Offensive Linemen Attributes

Shead refers to Peoples as the “cornerstone of the offensive line” and said Peoples is like a coach on the field.

“He understands the physicality of the game,” Shead said. “He finishes blocks and consistently plays hard on every single play.”

Each of his offensive line teammates consider Peoples to be the undisputed leader of the unit.

“He’s a great leader,” Jefferson said. “He teaches us everything we need to know. He boosts us when we’re down. He’s like the energy booster of the whole team.”

Shead appreciates Coker’s desire to learn as much as possible.

“He’s like a sponge, he loves to learn,” Shead said. “He wants to know more about the game of football itself. His snaps are always consistent, and I have confidence that he’ll do his job.”

Shead said Martinez, who is receiving interest from Southwestern Athletic Conference (SWAC) football programs, may be the most improved member of the unit.

“He’s a guy who’s going to do his job,” Shead said. “His eyes are consistently in the right position, and he’s a physical guy, too.”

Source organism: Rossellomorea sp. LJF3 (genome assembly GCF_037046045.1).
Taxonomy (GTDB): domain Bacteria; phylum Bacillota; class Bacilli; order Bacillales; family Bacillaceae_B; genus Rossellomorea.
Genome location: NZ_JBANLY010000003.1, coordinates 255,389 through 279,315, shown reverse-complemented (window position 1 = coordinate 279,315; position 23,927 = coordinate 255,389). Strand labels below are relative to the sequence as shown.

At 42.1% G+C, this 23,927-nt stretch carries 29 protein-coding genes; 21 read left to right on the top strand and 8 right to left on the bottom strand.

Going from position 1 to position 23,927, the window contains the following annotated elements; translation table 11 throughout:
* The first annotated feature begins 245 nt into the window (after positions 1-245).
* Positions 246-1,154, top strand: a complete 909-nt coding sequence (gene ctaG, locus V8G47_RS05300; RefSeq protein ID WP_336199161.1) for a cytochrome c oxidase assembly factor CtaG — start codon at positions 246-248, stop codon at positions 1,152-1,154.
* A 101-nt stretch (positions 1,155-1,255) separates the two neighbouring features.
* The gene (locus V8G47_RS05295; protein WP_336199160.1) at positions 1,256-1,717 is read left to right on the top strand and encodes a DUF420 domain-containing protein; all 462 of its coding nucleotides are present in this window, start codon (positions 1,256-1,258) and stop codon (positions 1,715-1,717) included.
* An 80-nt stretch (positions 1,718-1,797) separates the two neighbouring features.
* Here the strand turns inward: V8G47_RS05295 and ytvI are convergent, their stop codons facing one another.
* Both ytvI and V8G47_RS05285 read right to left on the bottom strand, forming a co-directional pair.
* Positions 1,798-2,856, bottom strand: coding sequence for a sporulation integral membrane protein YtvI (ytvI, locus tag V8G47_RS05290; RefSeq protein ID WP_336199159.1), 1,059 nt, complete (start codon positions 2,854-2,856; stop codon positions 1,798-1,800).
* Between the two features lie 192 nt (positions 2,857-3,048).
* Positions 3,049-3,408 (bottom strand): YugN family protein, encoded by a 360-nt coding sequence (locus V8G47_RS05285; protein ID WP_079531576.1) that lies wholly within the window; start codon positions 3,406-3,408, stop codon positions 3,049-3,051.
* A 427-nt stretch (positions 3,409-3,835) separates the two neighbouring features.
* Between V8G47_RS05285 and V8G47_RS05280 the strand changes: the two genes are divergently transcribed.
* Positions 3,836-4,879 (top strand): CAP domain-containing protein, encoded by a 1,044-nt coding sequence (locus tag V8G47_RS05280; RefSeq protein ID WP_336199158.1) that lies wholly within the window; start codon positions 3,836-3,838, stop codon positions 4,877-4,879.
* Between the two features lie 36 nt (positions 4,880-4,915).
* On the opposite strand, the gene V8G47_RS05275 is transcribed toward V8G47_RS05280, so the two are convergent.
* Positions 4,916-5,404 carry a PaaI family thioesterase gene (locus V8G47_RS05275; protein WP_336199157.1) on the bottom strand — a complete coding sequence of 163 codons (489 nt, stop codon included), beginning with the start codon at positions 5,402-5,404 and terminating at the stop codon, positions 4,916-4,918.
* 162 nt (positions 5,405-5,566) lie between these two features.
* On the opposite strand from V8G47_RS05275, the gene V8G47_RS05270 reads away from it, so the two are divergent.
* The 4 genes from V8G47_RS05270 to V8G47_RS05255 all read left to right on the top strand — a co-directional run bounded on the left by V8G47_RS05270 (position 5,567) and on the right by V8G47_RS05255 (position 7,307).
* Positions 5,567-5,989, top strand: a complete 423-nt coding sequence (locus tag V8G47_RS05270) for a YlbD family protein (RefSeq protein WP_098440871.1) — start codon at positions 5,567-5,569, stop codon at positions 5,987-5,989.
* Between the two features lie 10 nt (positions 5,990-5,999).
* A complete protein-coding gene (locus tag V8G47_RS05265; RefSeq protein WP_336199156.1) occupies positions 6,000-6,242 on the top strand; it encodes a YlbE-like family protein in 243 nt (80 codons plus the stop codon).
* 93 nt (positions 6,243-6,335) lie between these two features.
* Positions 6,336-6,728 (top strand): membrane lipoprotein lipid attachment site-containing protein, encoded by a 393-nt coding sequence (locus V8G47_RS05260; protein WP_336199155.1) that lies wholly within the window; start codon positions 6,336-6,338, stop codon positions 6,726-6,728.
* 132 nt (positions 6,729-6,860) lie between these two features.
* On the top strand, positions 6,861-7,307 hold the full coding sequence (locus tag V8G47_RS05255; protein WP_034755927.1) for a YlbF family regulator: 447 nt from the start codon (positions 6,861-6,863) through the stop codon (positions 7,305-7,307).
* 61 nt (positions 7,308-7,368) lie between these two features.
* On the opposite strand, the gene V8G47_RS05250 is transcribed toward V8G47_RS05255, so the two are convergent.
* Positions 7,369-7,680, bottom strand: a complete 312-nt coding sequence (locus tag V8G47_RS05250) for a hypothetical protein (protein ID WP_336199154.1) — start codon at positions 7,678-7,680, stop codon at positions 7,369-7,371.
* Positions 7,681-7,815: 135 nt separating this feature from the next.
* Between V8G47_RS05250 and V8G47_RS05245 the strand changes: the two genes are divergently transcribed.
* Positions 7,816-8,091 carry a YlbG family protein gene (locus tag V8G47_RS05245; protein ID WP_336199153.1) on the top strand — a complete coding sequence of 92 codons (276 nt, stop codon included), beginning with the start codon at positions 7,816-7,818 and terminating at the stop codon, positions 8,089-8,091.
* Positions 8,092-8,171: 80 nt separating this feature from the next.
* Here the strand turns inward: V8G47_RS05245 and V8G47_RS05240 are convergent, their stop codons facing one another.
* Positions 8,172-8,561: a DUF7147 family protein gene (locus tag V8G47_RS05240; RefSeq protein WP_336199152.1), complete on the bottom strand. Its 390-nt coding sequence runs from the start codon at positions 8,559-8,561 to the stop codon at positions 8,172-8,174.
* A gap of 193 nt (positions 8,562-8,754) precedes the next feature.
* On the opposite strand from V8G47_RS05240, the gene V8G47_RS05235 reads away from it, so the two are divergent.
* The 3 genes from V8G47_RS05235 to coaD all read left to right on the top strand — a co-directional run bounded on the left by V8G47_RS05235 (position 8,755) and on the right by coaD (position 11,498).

Shead said Jefferson is “one of the more athletic guys” on the o-line.

“We moved him from guard to tackle because his footwork is so good,” Shead said. “He’s really taken on that position and made it his own. He’s playing his best football right now.”

Shead said Massey, who is considering an offer from Southeastern Oklahoma, is “playing as good as anyone on our offensive line right now.”

“He had the most difficult task, coming into a new program,” Shead said. “Expectations were high, but he didn’t shy away.”

After this season, the Longhorns will graduate three offensive linemen in Peoples, Massey and Martinez.

But Shead is confident that Coker and Jefferson will share the lessons that they’ve learned with their new offensive line teammates in 2021.